• Want to work at a new job or internship in a faraway city?  Ask for forgiveness afterwards; don’t ask for permission first!
  • Want to go backpacking in Europe or Asia for a month during summer vacation away from college (financed with your own money instead of theirs)?  Ask for forgiveness afterwards; don’t ask for permission first!


If any of the above seem scary and insurmountable, then you definitely need read the books below for inspiration and learn to step outside of your comfort zone on a regular basis.


Reading Assignments


Four Hour Work Week by Tim Ferriss

Check it out at your local library or click the book below to buy it.

If you only read ONE book, this should be the ONE!  If you’ve ever read that book, much of what I’ve mentioned in this article should sound eerily familiar so credit goes out to you, Tim Ferriss!

You can skip the chapters on entrepreneurship if you’re not ready to start your own business but please pay attention to the following sections:

  • Read Chapters 2-4 if you’re tight on time.  In particular, pay attention to the section on “Ask for Forgiveness, not Permission.”  This will be your core tactic for asserting your sovereignty from your Asian parents as an adult.
  • Read and reread Tim’s process for defining and facing his worst case scenario in the section called “Defining the Nightmare” in Chapter 3.  What’s your worst case scenario when it comes to escaping the life your Asian parents dictated that you live?  Once you’ve defined this nightmare, you’ll be more confident when it comes to living on your own terms.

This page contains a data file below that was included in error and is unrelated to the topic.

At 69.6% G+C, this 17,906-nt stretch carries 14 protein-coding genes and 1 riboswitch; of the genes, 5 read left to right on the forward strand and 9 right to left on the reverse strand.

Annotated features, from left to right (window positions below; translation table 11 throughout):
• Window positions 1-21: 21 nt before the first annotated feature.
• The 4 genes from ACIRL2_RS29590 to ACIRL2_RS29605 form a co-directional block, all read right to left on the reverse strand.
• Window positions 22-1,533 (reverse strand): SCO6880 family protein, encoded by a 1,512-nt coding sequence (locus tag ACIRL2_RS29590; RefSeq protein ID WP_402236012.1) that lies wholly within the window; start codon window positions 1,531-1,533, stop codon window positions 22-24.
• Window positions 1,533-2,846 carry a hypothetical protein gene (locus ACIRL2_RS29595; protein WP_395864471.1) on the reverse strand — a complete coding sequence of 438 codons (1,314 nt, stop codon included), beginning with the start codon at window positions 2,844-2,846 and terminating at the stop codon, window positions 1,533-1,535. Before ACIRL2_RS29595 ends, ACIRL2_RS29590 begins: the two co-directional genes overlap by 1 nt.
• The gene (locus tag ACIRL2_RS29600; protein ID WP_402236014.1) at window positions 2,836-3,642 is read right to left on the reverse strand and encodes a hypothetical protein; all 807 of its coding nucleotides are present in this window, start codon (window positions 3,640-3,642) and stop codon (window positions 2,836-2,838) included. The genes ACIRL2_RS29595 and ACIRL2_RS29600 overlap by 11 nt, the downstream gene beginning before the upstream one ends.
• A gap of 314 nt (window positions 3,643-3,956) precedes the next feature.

The Art of Non-Conformity by Chris Guillebeau.

Check it out at your local library or click the book below to buy it.

Pay attention to the following sections:

  • Chapter 4: How to Fight Authority and Win
  • Chapter 6: Graduate School vs. the Blogosphere
  • The Great Apartment Disaster of 2008 (in Ch3).  Afterwards, really reflect on your current situation. Do you consider the fact that your parents have so much control over your adult life a mere inconvenience in a boring but comfortable life or are you unable to stand every single moment of having your life under someone else’s control?  If you equate the control your parents have over you to Chris and Jolie’s ordeal with having water cut off in their already dilapidated apartment, it’s time to take action TODAY! 


Last but not least, read the story of the 5 monkeys in a cage.  Reflect on the story and ask yourself if you’ve been brainwashed or deluded into thinking you have no other options in life than to follow your parents’ life plan.